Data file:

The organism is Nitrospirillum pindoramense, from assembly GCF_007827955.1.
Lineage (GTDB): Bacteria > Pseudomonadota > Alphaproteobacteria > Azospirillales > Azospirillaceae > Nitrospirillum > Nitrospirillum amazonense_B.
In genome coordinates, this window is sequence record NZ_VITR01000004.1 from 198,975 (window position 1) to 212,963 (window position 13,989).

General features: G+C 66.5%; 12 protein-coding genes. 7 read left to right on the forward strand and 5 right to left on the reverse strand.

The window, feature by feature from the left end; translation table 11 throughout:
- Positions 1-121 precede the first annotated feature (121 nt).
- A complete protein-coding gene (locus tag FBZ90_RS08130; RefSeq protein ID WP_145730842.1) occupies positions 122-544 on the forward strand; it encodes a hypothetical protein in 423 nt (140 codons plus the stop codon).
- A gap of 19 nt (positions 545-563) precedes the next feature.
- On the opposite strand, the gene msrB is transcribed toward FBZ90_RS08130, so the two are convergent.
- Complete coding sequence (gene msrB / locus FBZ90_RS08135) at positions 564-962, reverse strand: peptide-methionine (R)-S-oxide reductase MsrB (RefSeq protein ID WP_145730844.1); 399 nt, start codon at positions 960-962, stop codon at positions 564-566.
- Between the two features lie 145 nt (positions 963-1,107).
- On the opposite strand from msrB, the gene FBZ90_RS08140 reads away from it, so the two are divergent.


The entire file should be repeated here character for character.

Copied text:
The organism is Nitrospirillum pindoramense, from assembly GCF_007827955.1.
Lineage (GTDB): Bacteria > Pseudomonadota > Alphaproteobacteria > Azospirillales > Azospirillaceae > Nitrospirillum > Nitrospirillum amazonense_B.
In genome coordinates, this window is sequence record NZ_VITR01000004.1 from 198,975 (window position 1) to 212,963 (window position 13,989).

General features: G+C 66.5%; 12 protein-coding genes. 7 read left to right on the forward strand and 5 right to left on the reverse strand.

The window, feature by feature from the left end; translation table 11 throughout:
- Positions 1-121 precede the first annotated feature (121 nt).
- A complete protein-coding gene (locus tag FBZ90_RS08130; RefSeq protein ID WP_145730842.1) occupies positions 122-544 on the forward strand; it encodes a hypothetical protein in 423 nt (140 codons plus the stop codon).
- A gap of 19 nt (positions 545-563) precedes the next feature.
- On the opposite strand, the gene msrB is transcribed toward FBZ90_RS08130, so the two are convergent.
- Complete coding sequence (gene msrB / locus FBZ90_RS08135) at positions 564-962, reverse strand: peptide-methionine (R)-S-oxide reductase MsrB (RefSeq protein ID WP_145730844.1); 399 nt, start codon at positions 960-962, stop codon at positions 564-566.
- Between the two features lie 145 nt (positions 963-1,107).
- On the opposite strand from msrB, the gene FBZ90_RS08140 reads away from it, so the two are divergent.